Weeknote 31/2018

This week I’ve been:

  • Sending out Issue #314 of my Thought Shrapnel newsletter. This one was called ‘Final Holiday Countdown 🏁 ⏲️ 🏖️ ’. Thanks to those who back me via Patreon plus those who continue their support via Gumroad!
  • Playing You’ve Got Crabs! as a family for the first time, which was hilarious. It’s by the same people as Exploding Kittens.
  • Recording, editing and releasing Episode 106 of the Today In Digital Education (TIDE) podcast with my co-host Dai Barnes. We entitled this episode ‘Keeping track of all the things’ and discussed MoodleNet milestones, Seth Godin’s approach to learning, assassination markets on the blockchain, keeping track of articles you want to read, and more!
  • Working on the MoodleNet project:
    • Finishing off UX Milestone 2 with Outlandish, which proved interesting after Matt, their Head of UX, went off on paternity leave. This was expected, however, and Rob another UX guy, stepped in seamlessly.
    • Responding to community feedback on the screencasts, and collating it on our Changemap.
    • Starting to put together a job landscape for a back-end developer.
    • Meeting briefly with Steve Watt to discuss MoodleNet sustainability.
    • Testing out the new Jira interface. It’s fine, but we’ve decided to go with GitLab issues as it’s less confusing for our purposes.
    • Meeting with Michael Shaw, Director of Tes Resources about potential ways we can integrate.
    • Submitting our MozFest proposal.
  •  Curating interesting things I came across on the Thought Shrapnel blog during the last few days of July. I’m taking a holiday during August, so only a few links to share:

Next week, I’m wrapping things up on Monday, and then heading off on holiday from Tuesday for two weeks. We’re interrailing and taking in Barcelona, Lyon, Zurich, Ljubljana, Salzburg, Munich, and Stuttgart!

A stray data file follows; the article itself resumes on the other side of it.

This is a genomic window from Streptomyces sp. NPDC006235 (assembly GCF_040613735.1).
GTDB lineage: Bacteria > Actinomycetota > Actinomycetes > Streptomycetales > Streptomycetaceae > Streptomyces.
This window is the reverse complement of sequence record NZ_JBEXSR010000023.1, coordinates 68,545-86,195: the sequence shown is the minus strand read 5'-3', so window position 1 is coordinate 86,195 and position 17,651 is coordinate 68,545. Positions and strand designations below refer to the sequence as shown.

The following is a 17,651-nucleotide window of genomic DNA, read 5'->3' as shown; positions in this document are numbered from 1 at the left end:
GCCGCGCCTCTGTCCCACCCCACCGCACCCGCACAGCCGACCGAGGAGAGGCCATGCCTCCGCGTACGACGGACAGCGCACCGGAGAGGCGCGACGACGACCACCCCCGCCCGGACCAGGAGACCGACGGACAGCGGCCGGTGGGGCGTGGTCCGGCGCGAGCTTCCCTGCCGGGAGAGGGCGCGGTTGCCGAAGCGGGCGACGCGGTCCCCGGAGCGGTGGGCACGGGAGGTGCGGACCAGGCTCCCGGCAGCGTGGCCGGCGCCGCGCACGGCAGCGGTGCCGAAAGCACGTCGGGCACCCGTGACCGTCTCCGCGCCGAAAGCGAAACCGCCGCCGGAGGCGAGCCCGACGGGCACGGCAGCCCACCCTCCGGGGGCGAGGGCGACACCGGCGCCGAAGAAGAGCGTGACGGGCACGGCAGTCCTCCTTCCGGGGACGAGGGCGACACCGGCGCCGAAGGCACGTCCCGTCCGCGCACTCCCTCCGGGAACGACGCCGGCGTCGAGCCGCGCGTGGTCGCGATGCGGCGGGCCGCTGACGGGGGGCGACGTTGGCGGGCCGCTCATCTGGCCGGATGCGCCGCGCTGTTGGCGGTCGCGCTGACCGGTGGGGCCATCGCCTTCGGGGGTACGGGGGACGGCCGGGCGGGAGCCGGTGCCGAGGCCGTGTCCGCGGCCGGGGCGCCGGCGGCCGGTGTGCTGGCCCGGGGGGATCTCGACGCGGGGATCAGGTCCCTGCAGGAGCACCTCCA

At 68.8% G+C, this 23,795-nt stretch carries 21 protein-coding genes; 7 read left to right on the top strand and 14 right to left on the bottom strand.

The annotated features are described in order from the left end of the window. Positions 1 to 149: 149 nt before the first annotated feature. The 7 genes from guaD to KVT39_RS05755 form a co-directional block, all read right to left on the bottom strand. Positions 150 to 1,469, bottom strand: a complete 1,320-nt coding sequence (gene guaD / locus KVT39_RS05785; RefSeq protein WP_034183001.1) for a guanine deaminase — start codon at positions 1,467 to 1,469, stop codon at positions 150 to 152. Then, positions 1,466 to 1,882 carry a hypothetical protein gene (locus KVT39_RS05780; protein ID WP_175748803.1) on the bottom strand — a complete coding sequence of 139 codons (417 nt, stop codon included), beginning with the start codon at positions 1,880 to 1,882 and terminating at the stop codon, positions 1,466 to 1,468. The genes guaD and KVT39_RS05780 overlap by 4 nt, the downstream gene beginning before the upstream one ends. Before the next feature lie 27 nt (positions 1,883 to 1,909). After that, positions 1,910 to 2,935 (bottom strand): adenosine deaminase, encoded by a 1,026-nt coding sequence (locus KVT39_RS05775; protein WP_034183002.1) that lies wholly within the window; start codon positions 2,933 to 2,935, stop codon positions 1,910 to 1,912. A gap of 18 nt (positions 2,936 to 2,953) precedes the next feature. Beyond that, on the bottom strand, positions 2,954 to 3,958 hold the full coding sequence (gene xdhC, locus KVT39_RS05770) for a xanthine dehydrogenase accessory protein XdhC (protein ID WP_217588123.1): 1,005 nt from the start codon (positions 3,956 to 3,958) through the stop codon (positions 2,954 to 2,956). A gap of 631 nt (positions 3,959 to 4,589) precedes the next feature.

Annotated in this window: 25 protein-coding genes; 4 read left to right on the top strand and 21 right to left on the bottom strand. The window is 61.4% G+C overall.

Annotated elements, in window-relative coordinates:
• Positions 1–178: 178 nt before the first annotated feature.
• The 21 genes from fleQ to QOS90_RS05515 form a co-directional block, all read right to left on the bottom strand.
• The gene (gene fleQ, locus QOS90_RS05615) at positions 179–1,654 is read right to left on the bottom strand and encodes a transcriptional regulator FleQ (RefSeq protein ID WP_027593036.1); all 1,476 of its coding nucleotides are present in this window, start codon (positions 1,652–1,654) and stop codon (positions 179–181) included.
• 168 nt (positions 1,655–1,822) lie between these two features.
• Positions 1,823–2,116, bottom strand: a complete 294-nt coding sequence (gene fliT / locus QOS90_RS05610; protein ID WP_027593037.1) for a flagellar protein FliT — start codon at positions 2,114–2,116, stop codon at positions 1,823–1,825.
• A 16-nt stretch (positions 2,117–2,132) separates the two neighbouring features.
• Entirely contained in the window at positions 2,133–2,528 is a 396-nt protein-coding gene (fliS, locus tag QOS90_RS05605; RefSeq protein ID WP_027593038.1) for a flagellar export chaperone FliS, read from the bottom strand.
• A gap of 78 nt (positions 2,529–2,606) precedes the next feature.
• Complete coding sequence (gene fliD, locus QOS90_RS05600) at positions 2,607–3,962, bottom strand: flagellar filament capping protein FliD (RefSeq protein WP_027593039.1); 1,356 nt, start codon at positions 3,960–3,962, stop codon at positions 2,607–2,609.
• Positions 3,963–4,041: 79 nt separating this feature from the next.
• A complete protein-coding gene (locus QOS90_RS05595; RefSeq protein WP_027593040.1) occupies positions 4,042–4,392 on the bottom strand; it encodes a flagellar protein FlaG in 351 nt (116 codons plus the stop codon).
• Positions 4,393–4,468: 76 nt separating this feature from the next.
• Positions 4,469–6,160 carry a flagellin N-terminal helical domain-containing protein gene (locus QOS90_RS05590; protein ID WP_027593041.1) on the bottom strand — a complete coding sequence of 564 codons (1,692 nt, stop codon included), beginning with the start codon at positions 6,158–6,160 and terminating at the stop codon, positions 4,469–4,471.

Image by Matt Artz used under the terms of the Unsplash license

Weeknote 30/2018

This week I’ve been:

  • Sending out Issue #313 of my Thought Shrapnel newsletter. This one was called ‘Mootivation’. Thanks to those who back me via Patreon plus those who continue their support via Gumroad!
  • Hot. This week, it’s been around 30°C at times in the North East of England where I live. That’s pretty much unheard of, and given our bedroom is in the loft conversion, I haven’t been sleeping that well. I also got a bit sunburned watching my son at a football tournament all day last Sunday.
  • Working on the MoodleNet project:
    • Finishing off a sprint which was mainly focused on figuring out MoodleNet integration with Moodle Core. There’s still work to be done, but you can see Mayel’s working document here.
    • Collaborating with Outlandish on UX Milestone 2. This has taken up most of my time this week, with daily stand-ups and feedback as to how things should flow from the user’s point of view. We’ll be recording a couple of screencasts next week to show the community.